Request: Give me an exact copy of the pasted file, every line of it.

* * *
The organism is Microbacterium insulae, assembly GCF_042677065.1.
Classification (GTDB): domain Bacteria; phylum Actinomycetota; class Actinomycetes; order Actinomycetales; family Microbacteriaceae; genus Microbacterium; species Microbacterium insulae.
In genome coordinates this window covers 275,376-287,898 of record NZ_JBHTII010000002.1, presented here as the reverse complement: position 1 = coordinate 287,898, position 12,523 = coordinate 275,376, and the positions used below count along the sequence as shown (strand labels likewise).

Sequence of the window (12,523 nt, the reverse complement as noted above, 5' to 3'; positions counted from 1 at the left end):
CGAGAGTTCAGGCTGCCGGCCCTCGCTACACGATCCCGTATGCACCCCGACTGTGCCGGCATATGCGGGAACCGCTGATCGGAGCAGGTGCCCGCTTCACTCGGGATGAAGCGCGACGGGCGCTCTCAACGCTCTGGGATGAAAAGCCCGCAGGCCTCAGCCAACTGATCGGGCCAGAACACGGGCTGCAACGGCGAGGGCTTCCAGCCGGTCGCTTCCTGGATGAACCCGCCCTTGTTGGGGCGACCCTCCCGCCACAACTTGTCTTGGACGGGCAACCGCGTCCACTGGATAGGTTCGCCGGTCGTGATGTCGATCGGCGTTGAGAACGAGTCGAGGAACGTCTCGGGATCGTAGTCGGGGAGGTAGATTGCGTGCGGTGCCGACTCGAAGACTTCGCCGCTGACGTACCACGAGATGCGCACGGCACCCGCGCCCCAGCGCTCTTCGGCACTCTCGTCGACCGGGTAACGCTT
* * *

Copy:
The organism is Microbacterium insulae, assembly GCF_042677065.1.
Classification (GTDB): domain Bacteria; phylum Actinomycetota; class Actinomycetes; order Actinomycetales; family Microbacteriaceae; genus Microbacterium; species Microbacterium insulae.
In genome coordinates this window covers 275,376-287,898 of record NZ_JBHTII010000002.1, presented here as the reverse complement: position 1 = coordinate 287,898, position 12,523 = coordinate 275,376, and the positions used below count along the sequence as shown (strand labels likewise).

Sequence of the window (12,523 nt, the reverse complement as noted above, 5' to 3'; positions counted from 1 at the left end):
CGAGAGTTCAGGCTGCCGGCCCTCGCTACACGATCCCGTATGCACCCCGACTGTGCCGGCATATGCGGGAACCGCTGATCGGAGCAGGTGCCCGCTTCACTCGGGATGAAGCGCGACGGGCGCTCTCAACGCTCTGGGATGAAAAGCCCGCAGGCCTCAGCCAACTGATCGGGCCAGAACACGGGCTGCAACGGCGAGGGCTTCCAGCCGGTCGCTTCCTGGATGAACCCGCCCTTGTTGGGGCGACCCTCCCGCCACAACTTGTCTTGGACGGGCAACCGCGTCCACTGGATAGGTTCGCCGGTCGTGATGTCGATCGGCGTTGAGAACGAGTCGAGGAACGTCTCGGGATCGTAGTCGGGGAGGTAGATTGCGTGCGGTGCCGACTCGAAGACTTCGCCGCTGACGTACCACGAGATGCGCACGGCACCCGCGCCCCAGCGCTCTTCGGCACTCTCGTCGACCGGGTAACGCTT